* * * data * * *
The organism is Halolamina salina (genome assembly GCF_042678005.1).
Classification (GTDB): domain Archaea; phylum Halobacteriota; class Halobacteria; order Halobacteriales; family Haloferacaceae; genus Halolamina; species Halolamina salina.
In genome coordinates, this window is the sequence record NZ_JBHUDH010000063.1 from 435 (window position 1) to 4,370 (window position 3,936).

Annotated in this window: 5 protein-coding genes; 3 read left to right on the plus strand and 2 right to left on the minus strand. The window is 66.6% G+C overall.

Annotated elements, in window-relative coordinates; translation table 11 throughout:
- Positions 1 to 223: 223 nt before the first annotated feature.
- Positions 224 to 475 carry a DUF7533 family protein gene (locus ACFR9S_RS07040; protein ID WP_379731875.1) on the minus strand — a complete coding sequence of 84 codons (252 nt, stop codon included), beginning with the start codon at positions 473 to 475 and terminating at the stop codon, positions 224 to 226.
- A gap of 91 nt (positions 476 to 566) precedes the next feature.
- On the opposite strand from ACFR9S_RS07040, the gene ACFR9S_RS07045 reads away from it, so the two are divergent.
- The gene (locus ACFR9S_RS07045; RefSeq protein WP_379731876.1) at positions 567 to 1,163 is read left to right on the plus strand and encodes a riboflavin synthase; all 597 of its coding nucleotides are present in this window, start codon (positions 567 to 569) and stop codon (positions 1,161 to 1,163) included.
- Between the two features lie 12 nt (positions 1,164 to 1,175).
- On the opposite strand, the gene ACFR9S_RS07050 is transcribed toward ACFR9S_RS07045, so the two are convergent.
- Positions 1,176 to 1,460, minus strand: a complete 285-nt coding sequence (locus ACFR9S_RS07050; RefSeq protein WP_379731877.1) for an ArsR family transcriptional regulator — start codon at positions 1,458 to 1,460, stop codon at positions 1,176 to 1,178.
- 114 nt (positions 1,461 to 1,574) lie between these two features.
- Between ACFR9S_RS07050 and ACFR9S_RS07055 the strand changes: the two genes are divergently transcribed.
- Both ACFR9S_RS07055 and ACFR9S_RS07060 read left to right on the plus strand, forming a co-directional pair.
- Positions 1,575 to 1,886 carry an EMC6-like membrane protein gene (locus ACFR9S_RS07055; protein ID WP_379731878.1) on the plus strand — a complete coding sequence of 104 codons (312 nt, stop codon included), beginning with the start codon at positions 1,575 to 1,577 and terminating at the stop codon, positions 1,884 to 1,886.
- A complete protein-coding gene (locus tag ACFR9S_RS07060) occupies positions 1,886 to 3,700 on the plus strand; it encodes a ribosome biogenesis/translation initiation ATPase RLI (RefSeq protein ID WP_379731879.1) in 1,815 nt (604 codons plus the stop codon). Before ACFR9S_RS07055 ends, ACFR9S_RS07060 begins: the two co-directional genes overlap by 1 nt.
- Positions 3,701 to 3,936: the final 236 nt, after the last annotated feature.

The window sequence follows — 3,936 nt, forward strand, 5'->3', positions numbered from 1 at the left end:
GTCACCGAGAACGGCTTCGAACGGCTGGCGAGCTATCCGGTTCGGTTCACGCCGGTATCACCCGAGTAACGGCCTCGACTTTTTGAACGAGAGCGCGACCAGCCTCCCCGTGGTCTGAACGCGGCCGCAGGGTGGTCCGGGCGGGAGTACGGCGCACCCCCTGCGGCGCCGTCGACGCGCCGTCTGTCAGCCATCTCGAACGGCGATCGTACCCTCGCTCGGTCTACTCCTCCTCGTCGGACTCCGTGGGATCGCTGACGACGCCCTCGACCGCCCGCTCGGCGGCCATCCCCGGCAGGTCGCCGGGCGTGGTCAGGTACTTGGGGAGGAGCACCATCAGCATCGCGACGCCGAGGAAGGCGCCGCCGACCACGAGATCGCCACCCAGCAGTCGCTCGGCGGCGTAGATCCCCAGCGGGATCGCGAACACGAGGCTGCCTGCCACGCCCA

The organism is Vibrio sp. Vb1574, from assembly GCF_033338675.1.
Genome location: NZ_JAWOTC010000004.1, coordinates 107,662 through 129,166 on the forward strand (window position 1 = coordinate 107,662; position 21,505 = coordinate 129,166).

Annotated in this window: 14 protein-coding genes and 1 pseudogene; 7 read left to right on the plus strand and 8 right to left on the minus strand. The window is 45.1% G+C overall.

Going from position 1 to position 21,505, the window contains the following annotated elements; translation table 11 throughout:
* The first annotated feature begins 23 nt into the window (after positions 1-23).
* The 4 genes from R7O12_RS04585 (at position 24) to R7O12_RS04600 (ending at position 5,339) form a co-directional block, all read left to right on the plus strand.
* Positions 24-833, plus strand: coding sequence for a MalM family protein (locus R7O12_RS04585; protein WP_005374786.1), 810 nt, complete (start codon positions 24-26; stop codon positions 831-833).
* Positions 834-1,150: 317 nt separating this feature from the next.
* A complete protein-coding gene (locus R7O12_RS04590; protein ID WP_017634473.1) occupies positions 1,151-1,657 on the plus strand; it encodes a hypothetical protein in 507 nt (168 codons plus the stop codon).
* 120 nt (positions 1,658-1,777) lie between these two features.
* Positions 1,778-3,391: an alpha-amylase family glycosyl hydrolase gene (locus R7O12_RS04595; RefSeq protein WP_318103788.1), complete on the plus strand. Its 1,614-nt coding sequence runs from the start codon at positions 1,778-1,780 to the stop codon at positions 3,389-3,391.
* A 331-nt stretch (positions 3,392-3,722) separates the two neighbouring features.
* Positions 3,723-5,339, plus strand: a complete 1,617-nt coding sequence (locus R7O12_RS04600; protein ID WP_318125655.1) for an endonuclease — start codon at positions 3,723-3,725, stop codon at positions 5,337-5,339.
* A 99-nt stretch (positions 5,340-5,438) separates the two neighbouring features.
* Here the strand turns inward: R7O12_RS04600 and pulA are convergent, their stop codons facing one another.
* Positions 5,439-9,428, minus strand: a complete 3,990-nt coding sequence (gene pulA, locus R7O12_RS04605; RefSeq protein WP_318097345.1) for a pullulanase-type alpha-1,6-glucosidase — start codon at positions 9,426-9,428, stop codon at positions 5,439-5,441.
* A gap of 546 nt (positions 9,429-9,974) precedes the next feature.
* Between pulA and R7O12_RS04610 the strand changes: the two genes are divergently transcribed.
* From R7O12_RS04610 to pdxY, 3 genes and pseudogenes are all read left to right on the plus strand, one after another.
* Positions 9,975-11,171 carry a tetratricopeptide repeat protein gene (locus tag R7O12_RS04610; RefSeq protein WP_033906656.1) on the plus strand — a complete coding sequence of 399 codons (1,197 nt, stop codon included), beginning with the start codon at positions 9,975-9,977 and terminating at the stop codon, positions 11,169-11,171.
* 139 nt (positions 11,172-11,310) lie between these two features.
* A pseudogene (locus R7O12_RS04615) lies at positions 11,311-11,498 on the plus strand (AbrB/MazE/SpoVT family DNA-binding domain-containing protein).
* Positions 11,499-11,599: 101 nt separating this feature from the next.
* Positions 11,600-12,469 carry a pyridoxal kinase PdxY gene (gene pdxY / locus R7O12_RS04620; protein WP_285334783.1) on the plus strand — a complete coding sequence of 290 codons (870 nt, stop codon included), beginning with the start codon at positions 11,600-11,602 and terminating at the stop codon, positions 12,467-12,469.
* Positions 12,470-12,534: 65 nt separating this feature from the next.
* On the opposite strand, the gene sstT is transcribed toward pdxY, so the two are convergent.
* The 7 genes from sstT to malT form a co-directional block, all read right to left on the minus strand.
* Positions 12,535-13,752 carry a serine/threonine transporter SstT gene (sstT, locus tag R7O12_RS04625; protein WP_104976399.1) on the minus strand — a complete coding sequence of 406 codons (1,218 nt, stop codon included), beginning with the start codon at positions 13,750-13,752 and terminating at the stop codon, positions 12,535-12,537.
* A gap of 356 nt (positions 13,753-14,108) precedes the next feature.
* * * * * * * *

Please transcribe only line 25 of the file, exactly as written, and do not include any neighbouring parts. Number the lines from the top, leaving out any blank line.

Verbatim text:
Going from position 1 to position 21,505, the window contains the following annotated elements; translation table 11 throughout: